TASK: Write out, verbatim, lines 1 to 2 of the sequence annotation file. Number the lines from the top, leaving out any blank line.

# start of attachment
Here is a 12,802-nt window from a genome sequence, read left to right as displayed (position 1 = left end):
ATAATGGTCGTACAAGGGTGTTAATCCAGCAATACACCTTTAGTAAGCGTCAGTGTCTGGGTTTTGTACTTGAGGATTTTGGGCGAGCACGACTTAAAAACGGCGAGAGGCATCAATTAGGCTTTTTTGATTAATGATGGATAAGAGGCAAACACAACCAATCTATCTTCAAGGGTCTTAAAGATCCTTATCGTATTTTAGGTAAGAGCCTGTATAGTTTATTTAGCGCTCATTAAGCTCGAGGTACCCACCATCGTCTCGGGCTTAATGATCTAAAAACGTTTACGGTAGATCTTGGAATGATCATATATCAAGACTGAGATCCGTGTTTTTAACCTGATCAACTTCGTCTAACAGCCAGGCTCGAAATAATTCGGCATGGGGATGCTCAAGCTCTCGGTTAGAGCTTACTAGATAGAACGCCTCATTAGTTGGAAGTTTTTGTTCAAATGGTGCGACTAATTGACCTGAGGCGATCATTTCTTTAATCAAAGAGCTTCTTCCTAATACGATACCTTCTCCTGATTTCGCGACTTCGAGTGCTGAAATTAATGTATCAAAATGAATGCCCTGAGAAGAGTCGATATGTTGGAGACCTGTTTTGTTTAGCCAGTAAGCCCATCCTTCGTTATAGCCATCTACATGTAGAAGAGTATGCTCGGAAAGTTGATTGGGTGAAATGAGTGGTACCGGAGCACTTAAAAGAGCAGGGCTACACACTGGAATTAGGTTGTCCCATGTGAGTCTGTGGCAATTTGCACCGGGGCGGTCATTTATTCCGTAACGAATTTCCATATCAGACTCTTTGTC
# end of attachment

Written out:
Here is a 12,802-nt window from a genome sequence, read left to right as displayed (position 1 = left end):
ATAATGGTCGTACAAGGGTGTTAATCCAGCAATACACCTTTAGTAAGCGTCAGTGTCTGGGTTTTGTACTTGAGGATTTTGGGCGAGCACGACTTAAAAACGGCGAGAGGCATCAATTAGGCTTTTTTGATTAATGATGGATAAGAGGCAAACACAACCAATCTATCTTCAAGGGTCTTAAAGATCCTTATCGTATTTTAGGTAAGAGCCTGTATAGTTTATTTAGCGCTCATTAAGCTCGAGGTACCCACCATCGTCTCGGGCTTAATGATCTAAAAACGTTTACGGTAGATCTTGGAATGATCATATATCAAGACTGAGATCCGTGTTTTTAACCTGATCAACTTCGTCTAACAGCCAGGCTCGAAATAATTCGGCATGGGGATGCTCAAGCTCTCGGTTAGAGCTTACTAGATAGAACGCCTCATTAGTTGGAAGTTTTTGTTCAAATGGTGCGACTAATTGACCTGAGGCGATCATTTCTTTAATCAAAGAGCTTCTTCCTAATACGATACCTTCTCCTGATTTCGCGACTTCGAGTGCTGAAATTAATGTATCAAAATGAATGCCCTGAGAAGAGTCGATATGTTGGAGACCTGTTTTGTTTAGCCAGTAAGCCCATCCTTCGTTATAGCCATCTACATGTAGAAGAGTATGCTCGGAAAGTTGATTGGGTGAAATGAGTGGTACCGGAGCACTTAAAAGAGCAGGGCTACACACTGGAATTAGGTTGTCCCATGTGAGTCTGTGGCAATTTGCACCGGGGCGGTCATTTATTCCGTAACGAATTTCCATATCAGACTCTTTGTC